Tears stream down Kiki’s adolescent face as she recounts escaping the horrors of her childhood, and the abuse she endured at the hands of her mother’s ex-boyfriend, in the promotional trailer for “American Street Kid.” Off-camera, writer and director Michael Leoni solemnly says, “I’m sorry.”
Moments later he steps in front of the camera to embrace her, shifting the documentary from informational to relational – about human connection.
Kiki is one of 300 children from across America who were interviewed in the documentary – the majority of the film was shot in Santa Monica and Venice.
The documentary takes a look at the personal lives of several homeless children. It sheds a blinding light on the conditions they endure, and in turn, refutes the oft-cited claim that homeless youth are uncontrollable teenagers who left home because they did not want to live under their parents’ discipline.
A U.S. Department of Health and Human Services study found 46 percent of homeless youth left their home because of physical abuse; 17 percent left because of sexual abuse. More than 50 percent of young people in shelters and on the streets report that their parents told them to leave or knew they were leaving and didn’t care.
Five-and-a-half years ago, Leoni and producers Michelle Kaufer (from Santa Monica) and Erica Katzin took to the streets to talk to some of the 18,000 homeless youth living in Los Angeles.
“A lot of these kids are leaving unbearable foster homes at eight years old,” Leoni said. “This is more of an adult issue. Who is parenting these children?”
It did not take long for Leoni to see these children for who they truly were: emotionally traumatized in need of love and a listening ear.
He realized he could no longer sit on the sidelines and just record their lives. The children needed someone to champion them, to hold their hands, and answer their cries for help.
“I bring kids to my house,” Leoni said. “When a kid is calling me in the middle of the night when they’ve been raped or stabbed, I can’t call the police because some of them are underage and they would just take them back home, which is where they are running from in the first place.”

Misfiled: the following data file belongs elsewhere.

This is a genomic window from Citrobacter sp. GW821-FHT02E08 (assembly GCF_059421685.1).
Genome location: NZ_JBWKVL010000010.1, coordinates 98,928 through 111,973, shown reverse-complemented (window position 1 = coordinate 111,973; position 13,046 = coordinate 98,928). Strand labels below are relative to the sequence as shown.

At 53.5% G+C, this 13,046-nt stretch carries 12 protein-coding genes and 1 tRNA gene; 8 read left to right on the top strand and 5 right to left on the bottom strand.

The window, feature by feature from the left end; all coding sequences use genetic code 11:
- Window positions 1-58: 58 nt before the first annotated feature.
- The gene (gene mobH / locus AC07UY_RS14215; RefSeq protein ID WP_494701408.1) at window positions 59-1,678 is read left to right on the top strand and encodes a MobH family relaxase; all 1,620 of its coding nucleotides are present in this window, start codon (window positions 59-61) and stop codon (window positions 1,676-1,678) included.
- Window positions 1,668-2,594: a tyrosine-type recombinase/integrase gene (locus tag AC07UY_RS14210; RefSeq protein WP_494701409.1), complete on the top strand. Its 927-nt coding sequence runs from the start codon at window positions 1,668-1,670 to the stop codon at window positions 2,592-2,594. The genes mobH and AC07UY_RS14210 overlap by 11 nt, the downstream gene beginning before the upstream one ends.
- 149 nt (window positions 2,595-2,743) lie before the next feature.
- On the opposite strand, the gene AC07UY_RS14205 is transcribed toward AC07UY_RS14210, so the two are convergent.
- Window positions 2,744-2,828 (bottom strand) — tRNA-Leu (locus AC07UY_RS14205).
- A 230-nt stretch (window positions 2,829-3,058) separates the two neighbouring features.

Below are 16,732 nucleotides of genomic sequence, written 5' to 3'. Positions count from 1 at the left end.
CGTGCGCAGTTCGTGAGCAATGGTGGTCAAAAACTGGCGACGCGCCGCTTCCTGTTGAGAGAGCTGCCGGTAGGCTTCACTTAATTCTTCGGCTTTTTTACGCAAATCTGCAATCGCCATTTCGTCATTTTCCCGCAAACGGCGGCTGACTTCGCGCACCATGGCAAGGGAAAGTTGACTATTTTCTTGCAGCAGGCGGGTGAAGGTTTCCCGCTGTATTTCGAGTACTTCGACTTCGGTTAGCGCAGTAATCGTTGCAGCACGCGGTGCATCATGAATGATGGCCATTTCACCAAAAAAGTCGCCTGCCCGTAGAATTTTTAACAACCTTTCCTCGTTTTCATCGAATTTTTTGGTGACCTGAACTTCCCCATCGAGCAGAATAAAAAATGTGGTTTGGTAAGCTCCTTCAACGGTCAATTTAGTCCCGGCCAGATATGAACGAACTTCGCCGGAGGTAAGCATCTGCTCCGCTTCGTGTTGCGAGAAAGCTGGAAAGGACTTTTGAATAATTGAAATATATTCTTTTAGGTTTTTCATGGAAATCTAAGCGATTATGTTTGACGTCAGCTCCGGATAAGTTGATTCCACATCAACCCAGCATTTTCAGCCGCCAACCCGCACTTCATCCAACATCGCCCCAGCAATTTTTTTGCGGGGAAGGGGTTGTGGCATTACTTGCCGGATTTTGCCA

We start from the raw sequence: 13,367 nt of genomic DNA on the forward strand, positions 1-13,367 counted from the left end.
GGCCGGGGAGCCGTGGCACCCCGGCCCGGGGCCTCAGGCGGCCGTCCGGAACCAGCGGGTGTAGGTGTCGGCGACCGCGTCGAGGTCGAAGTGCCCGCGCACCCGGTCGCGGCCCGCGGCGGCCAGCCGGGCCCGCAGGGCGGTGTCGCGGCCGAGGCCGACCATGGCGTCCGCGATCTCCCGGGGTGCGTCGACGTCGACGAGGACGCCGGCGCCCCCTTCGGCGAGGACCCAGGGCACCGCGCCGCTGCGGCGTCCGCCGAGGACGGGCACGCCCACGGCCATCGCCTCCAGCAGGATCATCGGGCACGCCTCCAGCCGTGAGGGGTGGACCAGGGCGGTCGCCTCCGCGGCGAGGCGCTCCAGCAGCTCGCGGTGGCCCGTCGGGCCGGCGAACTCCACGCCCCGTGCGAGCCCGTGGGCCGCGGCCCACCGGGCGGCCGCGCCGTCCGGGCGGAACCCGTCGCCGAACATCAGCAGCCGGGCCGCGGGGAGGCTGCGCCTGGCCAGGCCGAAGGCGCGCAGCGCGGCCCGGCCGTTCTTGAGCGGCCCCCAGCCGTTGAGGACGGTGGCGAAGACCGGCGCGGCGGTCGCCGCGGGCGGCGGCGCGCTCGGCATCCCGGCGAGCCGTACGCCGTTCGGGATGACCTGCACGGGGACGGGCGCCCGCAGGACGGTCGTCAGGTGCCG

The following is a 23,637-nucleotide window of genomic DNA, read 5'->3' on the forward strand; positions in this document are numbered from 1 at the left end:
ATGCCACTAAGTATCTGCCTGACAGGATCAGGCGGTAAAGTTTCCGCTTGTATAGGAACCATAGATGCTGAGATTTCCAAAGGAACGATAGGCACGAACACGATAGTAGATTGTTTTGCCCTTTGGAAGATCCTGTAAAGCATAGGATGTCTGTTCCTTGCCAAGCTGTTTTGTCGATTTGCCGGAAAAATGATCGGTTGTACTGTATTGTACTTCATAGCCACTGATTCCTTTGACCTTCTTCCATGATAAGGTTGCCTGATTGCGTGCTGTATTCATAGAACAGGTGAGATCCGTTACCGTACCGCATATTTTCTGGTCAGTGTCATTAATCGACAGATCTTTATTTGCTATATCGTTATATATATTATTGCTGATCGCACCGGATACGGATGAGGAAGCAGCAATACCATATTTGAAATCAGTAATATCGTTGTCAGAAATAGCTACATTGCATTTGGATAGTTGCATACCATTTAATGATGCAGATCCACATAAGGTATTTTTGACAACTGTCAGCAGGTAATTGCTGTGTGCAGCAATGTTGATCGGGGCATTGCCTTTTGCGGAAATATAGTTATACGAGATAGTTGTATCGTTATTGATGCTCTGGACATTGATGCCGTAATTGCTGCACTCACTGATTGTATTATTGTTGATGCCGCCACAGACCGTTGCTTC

Leoni found himself on the verge of homelessness in New York City. The idea for the documentary came after a play he wrote titled “The Playground” about homeless children he befriended as a 19-year-old. This play was both set and opened in Los Angeles. It was at one of the shows that Leoni met Kaufer.
The untimely death of two teenage girls they met at a show – one died from a heroine overdose and the other, a prostitute, was murdered – sparked a new fire under Leoni and Kaufer. The perpetual gravity of teen homelessness, the mortality rate, and the lifestyles forced on kids who strive to attain the basics were reasons for them to dig deeper.
For Leoni and Kaufer, the play was not enough.
They began interviewing children in the Venice and Santa Monica areas. What initially started as a PSA turned into dozens of hours of interviews with more than 300 kids and a feature length documentary.
Kaufer said there is housing for homeless youth, but added those places were teeming with children and seldom had vacancies.
“There are youth programs and people doing amazing work but there is still a wait list,” Kaufer said. “Even if you are lucky enough to get a kid into a place, a program with a bed, they still need guidance. They have been through so much emotional trauma. They have been fighting for their lives in the streets, doing all these things to survive.”
The documentary is yet to be completed. Funding is needed for final interviews, updates, wrap-ups, etc, and mostly post production – editing, music composition and licensing, color correction, sound mix and final output.
Kaufer said they had started their own organization called Spare Some Change.
“It is two fold: an ongoing media campaign for constant stream of awareness about homeless youth, and a mentoring program developed through Michael’s ability to get through to the kids,” Kaufer said.
Spare Some Change has partnered with the National Association for the Education of Young Children (NAEHCY) to organize community screenings once the documentary is completed. NAEHCY has sent task forces into communities around the country to use the film as a launch pad for roundtable discussions about youth homelessness.
Kaufer said there are plenty of people wanting to help make a change.
“What I hear overwhelmingly is, ‘I did not know. What can I do?’ Kaufer said. Awareness is the first step. You can’t solve it unless you know it exists.This film will create awareness. My goal is to raise the funds to finish this to make people aware so that change becomes the next step.”